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As our data shows, membership of the EEC/EU hasn’t done damage to the UK’s manufacturing output. In fact, it was at one of its highest levels historically in 2016 – just as the country was voting to leave the EU.
What has changed, however, is the nature of manufacturing. Taking part in the economic growth if the Eurozone has not been a simple trading relationship, but a broad co-operation involving thousands of companies. Within the EU, the question of where a product is manufactured has become almost a moot point.
When we say something is manufactured in the UK, what is often meant is that the product has been assembled in the country, or finished there. Let’s take a BMW Mini as an example. The car is “made” in Oxford, but any single part – its crankshaft, for example – can cross the English Channel multiple times during production, as different elements are added by specialist companies. This kind of production is done seamlessly when both countries lie within the EU, with no tariffs bumping up costs or causing delays during transportation.
To attempt to produce a high-tech product such as a new car entirely in the UK post-Brexit would be prohibitively expensive. Even the Ineos Grenadier, the beefy, blokey, nostalgia-drenched 4×4 named after the pub in which the Brexiteer Jim Ratcliffe came up with the idea for it, is to be built in France. For BMW, which already has plants dotted across the EU that won’t face the logistical and cost issues with which the UK will now be burdened, the idea is laughable. This is a scenario that will be played out across numerous companies and sectors in the coming years.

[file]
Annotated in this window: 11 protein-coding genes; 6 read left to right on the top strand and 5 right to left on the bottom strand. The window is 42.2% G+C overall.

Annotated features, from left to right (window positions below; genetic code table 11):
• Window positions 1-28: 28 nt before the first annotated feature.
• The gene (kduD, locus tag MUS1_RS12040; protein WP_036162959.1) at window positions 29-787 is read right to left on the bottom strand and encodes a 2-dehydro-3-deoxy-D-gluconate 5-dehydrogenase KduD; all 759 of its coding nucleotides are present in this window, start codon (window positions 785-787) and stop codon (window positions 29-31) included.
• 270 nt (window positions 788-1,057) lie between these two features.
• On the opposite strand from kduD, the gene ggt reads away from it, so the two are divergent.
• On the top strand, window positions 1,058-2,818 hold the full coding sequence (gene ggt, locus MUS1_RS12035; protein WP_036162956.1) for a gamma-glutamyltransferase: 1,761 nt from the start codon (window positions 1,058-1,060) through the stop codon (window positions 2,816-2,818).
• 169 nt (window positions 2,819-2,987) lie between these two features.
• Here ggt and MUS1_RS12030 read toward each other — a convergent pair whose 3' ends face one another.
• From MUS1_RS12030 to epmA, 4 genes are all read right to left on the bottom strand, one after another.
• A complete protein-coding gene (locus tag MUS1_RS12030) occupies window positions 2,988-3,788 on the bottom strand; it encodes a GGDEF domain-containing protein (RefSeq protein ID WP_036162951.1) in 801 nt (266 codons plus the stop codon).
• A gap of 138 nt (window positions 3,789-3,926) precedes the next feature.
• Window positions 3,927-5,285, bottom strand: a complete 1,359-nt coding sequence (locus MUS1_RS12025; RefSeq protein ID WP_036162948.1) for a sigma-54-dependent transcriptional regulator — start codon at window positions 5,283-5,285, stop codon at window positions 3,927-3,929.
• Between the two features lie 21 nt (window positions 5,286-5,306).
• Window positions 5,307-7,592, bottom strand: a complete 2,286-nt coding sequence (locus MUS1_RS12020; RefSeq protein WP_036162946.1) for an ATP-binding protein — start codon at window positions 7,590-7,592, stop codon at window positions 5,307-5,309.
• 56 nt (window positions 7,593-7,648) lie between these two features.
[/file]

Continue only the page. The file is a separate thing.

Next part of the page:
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In the event of a no-deal Brexit, the only way the government will prevent companies moving manufacture out of the UK will be by spending huge sums on continued “assurances” until a deal is eventually struck. This was an unaffordable idea even before the £210bn cost of stabilising the economy in a global pandemic.
Is British manufacturing – declared dead many times when it was actually in good health – doomed? Massive change does now seem inevitable.
But the UK has reinvented itself many times in the past, and there are signs that it is doing so again. Hubs of advanced manufacturing are cropping up in cities such as Manchester and Sheffield. The UK remains one of the largest economies in the world, and a country noted for its innovation and invention. There is solace to be taken from that all the things politicians said were killing British manufacturing in the past occurred during a period of increasing output.
Blind faith won’t see UK manufacturing through its post-Brexit era, but investment (be it public, private, domestic or foreign) and education will give it a chance. Political opportunists will continue to write its obituary, but they have already done so at every opportunity. No one can truthfully say what lies beyond the coming disruption.